Licensed child care centers that don’t receive state assistance sent out a call for help from the state today.

In a news release, the Arkansas Early Childhood Association said about half the state’s 2,000 child care providers remain open, but enrollment has fallen and they have problems with access to cleaning supplies, medical equipment and essential food. Without help they may have to close.


“Before the coronavirus hit, our state’s child care providers were operating on razor thin margins,” said Jeff Dyer, executive director of the Arkansas Early Childhood Association. “If we don’t provide significant public investment and support, they may soon have to shutter their doors, leaving Arkansans out of work and families without adequate care options.”

The release said child care centers account for 17,800 jobs and serve 137,000 children. About a third of the programs have lost income since March 25 because families can’t pay.

The state has recognized the need. In March, it increased payments to child care providers that receive federal block grant money. But licensed programs that don’t receive subsidies have gotten limited help.


A 2019 report from the Committee for Economic Development showed child care has a $702-million impact on Arkansas’s economy. In total, it supports more than 17,800 jobs, a $296.8-million payroll and 137,000 children. According to a recent survey by the National Association for the Education of Young Children, many of the state’s child care centers and homes will not be able to survive COVID-19 closures. As of March 25, 33 percent of programs had lost income due to families’ inability to pay.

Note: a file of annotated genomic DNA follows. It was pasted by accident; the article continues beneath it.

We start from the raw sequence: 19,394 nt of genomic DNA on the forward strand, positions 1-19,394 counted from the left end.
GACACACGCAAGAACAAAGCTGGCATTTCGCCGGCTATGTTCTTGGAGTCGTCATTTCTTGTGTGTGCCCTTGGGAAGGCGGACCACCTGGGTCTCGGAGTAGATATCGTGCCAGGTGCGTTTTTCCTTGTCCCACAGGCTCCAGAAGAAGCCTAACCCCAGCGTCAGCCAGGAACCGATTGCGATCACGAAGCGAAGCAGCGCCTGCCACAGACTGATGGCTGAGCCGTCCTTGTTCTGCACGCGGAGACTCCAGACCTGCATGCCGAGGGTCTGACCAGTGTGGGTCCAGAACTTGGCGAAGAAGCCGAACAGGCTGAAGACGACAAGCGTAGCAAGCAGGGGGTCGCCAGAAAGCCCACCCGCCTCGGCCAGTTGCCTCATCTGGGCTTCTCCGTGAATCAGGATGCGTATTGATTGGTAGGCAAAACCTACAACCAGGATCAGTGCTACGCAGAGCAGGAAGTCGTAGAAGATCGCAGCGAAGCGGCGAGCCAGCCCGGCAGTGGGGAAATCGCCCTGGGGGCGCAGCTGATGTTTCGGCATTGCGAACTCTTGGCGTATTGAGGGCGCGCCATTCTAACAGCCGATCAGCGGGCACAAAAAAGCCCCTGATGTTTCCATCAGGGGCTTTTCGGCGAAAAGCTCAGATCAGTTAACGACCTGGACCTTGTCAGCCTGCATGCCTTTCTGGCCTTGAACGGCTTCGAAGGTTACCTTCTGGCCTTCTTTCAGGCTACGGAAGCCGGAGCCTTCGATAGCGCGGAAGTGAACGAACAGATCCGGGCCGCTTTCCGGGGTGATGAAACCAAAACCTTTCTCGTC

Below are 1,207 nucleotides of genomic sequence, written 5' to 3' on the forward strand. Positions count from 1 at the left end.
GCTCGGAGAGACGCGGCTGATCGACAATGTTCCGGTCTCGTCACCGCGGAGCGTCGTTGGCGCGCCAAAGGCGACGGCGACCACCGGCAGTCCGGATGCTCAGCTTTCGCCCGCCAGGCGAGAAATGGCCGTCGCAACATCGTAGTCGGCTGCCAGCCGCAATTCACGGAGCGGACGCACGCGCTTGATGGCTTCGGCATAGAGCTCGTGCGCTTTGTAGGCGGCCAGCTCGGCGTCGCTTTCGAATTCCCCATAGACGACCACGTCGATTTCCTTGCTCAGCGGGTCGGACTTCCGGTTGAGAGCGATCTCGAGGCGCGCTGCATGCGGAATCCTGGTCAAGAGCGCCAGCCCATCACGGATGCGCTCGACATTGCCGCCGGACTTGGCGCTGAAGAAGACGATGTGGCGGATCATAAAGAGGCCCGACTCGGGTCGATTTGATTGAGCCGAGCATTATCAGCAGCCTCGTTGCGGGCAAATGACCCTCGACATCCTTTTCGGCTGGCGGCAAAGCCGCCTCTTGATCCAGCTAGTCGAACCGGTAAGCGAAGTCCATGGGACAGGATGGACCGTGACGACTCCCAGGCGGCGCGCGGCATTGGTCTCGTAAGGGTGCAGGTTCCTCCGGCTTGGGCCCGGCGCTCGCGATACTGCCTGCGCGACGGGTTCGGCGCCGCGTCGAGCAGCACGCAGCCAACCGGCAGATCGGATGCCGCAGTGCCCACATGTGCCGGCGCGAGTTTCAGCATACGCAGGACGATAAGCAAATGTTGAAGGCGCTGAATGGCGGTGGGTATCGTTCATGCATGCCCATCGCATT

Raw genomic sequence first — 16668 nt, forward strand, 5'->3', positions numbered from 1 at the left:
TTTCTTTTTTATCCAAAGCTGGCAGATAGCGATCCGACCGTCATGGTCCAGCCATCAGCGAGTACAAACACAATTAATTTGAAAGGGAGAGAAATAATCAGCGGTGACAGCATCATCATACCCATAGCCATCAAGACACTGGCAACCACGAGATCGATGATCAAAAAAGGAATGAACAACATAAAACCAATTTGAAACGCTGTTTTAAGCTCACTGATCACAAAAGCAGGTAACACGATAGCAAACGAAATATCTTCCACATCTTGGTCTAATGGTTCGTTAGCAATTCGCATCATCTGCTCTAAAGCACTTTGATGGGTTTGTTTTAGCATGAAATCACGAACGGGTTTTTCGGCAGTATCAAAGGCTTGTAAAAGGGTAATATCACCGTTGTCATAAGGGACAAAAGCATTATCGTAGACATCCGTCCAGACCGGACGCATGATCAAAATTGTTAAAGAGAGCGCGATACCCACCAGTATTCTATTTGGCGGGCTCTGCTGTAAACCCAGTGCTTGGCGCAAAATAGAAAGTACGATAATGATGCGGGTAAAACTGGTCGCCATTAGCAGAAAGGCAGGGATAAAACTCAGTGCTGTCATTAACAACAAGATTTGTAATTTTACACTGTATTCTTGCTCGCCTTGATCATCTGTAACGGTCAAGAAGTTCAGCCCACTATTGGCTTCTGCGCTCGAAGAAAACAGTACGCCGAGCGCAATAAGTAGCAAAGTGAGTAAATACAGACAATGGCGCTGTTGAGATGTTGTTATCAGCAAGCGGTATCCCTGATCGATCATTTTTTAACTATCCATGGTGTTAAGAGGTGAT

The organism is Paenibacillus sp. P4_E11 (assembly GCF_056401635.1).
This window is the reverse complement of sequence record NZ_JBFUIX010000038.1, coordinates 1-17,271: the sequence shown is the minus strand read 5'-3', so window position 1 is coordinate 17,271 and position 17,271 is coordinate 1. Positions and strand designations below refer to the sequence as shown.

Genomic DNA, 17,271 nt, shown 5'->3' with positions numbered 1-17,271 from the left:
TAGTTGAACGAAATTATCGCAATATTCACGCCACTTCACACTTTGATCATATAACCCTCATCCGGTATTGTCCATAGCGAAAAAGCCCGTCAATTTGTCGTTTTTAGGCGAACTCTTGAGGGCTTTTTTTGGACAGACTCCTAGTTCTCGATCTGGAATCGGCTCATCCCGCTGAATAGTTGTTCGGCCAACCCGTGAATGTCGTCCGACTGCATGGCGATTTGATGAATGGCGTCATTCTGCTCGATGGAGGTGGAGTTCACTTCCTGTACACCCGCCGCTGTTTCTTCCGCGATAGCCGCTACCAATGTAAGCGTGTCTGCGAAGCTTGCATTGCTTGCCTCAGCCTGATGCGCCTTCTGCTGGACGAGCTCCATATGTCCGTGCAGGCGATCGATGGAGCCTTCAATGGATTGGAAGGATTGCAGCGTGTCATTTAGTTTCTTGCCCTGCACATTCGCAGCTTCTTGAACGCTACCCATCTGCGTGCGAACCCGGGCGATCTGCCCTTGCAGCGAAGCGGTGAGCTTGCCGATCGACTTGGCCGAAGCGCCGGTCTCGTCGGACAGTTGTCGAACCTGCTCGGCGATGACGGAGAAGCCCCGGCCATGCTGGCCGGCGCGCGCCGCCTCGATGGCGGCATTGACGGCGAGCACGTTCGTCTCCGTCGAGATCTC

According to the release, Arkansas Advocates for Children and FamiliesArkansas Association for Infant Mental HealthArkansas Campaign for Grade-Level ReadingArkansas Chapter, American Academy of PediatricsArkansas Early Childhood AssociationCommunities UnlimitedForwARd Arkansas; and HOPE Credit Union are calling for the state to:

  • Coordinate access to limited Arkansas Department of Health (ADH) and Arkansas Department of Human Services (DHS)-required supplies (e.g., cleaning products, thermometers) to keep workers and the children they serve safe

  • Ease the process for programs to purchase essential food items at grocery stores

  • Support existing programs instead of encouraging pop-up child care in the private industry

  • Provide financial supports to licensed providers to meet current ADH/DHS guidelines on group size and/or reductions inenrollment

  • Implement a grant or loan program, to be managed by Community Development Financial Institutions, with $10,000 available per licensed provider to reopen or meet shortfalls caused by drops in attendance

A good topic for the governor’s daily briefing tomorrow.